I also don’t tend to use traditional Mother Goose rhymes. This is one (of a few) ways that I deviate from the Mother Goose on the Loose program. That program is excellent–take a look at their website, read the book, take a course–and I think about the research behind that program when structuring and selecting activities for my storytime.

However, I struggle with MGOL because (1) we have large crowds that can’t accommodate some of the activities well (like the drum), (2) my programs tend to focus on older babies (10-24 months) who want to move a lot, and (3) the rhymes, particularly nursery rhymes, are dated. Goosey Goosey Gander (arguably) either references Catholic priests being persecuted or has sexual overtones. Maybe its my immaturity, but I can’t bring myself to say “two little dicky birds” in front of a group of adults. I know there is research backing up the value of nursery rhymes, but, frankly, I didn’t grow up with many of these, and the parents I work with didn’t either. The parents don’t know them, the parents find them weird, and if the parents aren’t enjoying the program, the babies aren’t coming. Unless it is one of those nursery rhymes that has really stood the test of time (like Itsy Bitsy Spider) I tend to choose rhymes that have a more modern feel.

After quite a bit of intro, I am happy to share some of my favorite movement rhymes. I take credit for inventing absolutely none of these. During a storytime, these are always repeated twice (and sometimes three times).

All of my rhymes appear on the PowerPoint at the front of the room to encourage parents to recite along.

A Bouncing We Will Go
A bouncing we will go,
A bouncing we will go,
Hi ho the derry-o
A bouncing we will go.

Continue with: Rocking, Tickling

Five Little Riders
Five little riders on a nice fall day
Jumped on their ponies and rode far away.
They galloped int he meadow.
They galloped up a hill (lift)
The galloped so fast (fast)
That they all took a spill. (tip over)

Gregory Griggs
Greggory Griggs, Gregory Griggs
Had 27 different wigs.
He wore them up (lift)
He wore them down
To please the people of the town.
He worse them east (tip to one side)
He wore them west (tip to the other side)
But which one did he love the best?
This one! (hug)

A Hippopotamus on a City Bus
A hip, a hip, a hippopotamus
Got on, got on, got on a city bus
And all, and all, and all the people said,
“You’re squishing us!” (hug)

A cow, a cow
A cow got on the bus
And all, and all, and all the people said,
“Mooooove over!“ (tilt sideways)

A sheep, a sheep,
A sheep got on the bus
And all, and all, and all the people said,
“Baaaack up!“ (lean back)

Humpty Dumpty
Rock and rock and rock on the wall (sway)
Rock and rock; I hope we don’t fall!

Humpty Dumpty sat on the wall
Humpty Dumpty had a great fall! (tilt backwards)

All the kings horses and all the kings men (bounce fast)
Couldn’t put Humpty together again!

I Bounce You Here
I bounce you here, I bounce you there,
I bounce you, bounce you, everywhere! (lift)

I tickle you here, I tickle you there,
I tickle you, tickle you, everywhere!

I hug you here, I hug you there,
I hug you, hug you, everywhere!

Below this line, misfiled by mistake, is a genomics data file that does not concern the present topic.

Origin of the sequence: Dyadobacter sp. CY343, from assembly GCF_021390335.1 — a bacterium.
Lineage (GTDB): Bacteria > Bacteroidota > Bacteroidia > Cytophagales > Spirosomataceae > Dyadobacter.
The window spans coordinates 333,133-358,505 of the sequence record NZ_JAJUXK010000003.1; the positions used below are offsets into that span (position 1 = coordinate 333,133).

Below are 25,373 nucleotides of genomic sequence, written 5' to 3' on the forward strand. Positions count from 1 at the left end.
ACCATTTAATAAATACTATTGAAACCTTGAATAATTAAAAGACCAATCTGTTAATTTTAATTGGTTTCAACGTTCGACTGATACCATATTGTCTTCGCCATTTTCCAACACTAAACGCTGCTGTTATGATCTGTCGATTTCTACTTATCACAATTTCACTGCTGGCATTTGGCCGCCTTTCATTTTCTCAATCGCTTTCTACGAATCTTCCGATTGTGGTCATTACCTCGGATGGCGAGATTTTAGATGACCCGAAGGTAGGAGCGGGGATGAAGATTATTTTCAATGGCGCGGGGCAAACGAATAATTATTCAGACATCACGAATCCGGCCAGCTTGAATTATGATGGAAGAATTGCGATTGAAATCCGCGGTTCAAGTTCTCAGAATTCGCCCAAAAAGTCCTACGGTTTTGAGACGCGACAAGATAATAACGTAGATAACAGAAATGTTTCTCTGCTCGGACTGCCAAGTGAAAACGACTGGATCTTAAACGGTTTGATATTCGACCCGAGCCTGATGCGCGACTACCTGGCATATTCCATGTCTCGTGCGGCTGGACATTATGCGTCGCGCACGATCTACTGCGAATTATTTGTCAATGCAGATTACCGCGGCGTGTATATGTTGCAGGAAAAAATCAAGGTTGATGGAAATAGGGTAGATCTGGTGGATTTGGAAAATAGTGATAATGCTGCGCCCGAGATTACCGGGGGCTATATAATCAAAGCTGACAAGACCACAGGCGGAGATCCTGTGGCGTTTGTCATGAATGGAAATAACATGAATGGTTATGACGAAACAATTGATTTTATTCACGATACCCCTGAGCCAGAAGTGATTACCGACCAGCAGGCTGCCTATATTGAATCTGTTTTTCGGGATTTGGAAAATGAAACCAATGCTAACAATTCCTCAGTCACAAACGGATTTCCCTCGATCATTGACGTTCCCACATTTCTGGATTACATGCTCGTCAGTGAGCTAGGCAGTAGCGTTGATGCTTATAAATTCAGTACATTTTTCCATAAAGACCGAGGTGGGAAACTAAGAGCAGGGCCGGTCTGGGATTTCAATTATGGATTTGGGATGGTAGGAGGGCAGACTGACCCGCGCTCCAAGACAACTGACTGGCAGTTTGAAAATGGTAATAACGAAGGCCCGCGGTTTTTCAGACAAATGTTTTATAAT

Popcorn, Popcorn
Popcorn, popcorn (bounce gently)
Sittin’ in the pot.
Shake it up, shake it up. (wiggle baby)
Pop! Pop! Pop! (bounce high 3 times)

Snuggle Up
Snuggle up together
Baby’s in your lap.
Snuggle up together
And clap, clap, clap

Snuggle up together
Don’t you nap.
Snuggle up together
And tap, tap, tap. (tap feet)

You’re workin’ out together
Baby don’t stop.
You’re workin’ out together
So hop, hop, hop. (big bounce)

Now our song is over
Get ready to stop.
Now our song is over
So stop, stop, stop.

Tick-Tock
Tick-tock, tick-tock, (sway)
I’m a little cuckoo clock.
Tick-tock, tick-tock,
Now it’s almost one o’clock.
Cuckoo! (lift)

Tiny Little Babies
Tiny little babies love bouncin’ bouncin’
Tiny little babies love bouncin’, yeah.
Tiny little babies love bouncin’, bouncin’
Tiny little babies love bouncin’ so.

Bounce to the left, bounce to the right
Now hug that baby nice and tight!

Toast in the Toaster
I’m toast in the toaster,
I’m getting very hot!
Tick tock, tick tock,
Up I pop!

Two Little Boats
(Tilt forward and backward)
Two little boats went out to sea
All is calm as calm can be.

(Tilt side to side)
Gently the wind begins to blow
Two little boats rock to and fro.

(Bounce up and down)
Loudly the wind begins to shout.
Two little boats they bounce about.

STOP! Goes the storm, the wind, and rain (freeze)
Two little boats sail on again (rock forward and backward)

Zoom, Zoom, Zoom
Zoom, zoom, zoom
We’re going to the moon.
Zoom, zoom, zoom,
We’ll get there very soon.
5, 4, 3, 2, 1…
BLAST OFF! (lift)

It’s Monday! What Are You Reading?

We are joining the blog trend of Monday posts about what we have read during the last week (1/27/20-2/2/20).

Annamarie’s Reading

Annamarie Top Titles include:

Note: NO MORE AUDIOBOOKS! But really, I’m already halfway through listening to Sadie, because who am I kidding, I wasn’t going to stop with audiobooks now that I’m hooked. It is nice to not feel pressured to listen all the time though. I’m catching up on a lot of books post-conference, and I am looking forward to my ALA Midwinter book haul post later this week. Also, New Kid won the Newbery and therefore all is right in the world.

Michala’s Reading

Michala’s top titles include:

Note: .

Note: Back in the swing of things! Although I leaned heavier on the kids stuff this week for favorites, there were just too many cute books.

Baby Storytime Outline

I don’t write up weekly storytime reports, as I don’t theme my storytimes, and I repeat quite a lot of content week to week and month to month. While two back to back storytimes contain different content, the first storytime of December and the first storytime of January may have many similar elements.

Generally, I think of storytimes in “seasons.” (January-April, summer, and August-December). In each season, I try not to repeat the book I use. However, the set of books used from January-April will look very similar to the set of books used in August-December. Summer is essentially a mixture of my favorite activities that work best with large crowds (especially since I will typically only present about four storytimes in the summer due to our staff size and reduced schedule). In the two longer “seasons”, I make an effort to rotate through about six manipulatives and to take about a month between reusing a rhyme or song (except for the rhymes and songs that are repeated week to week).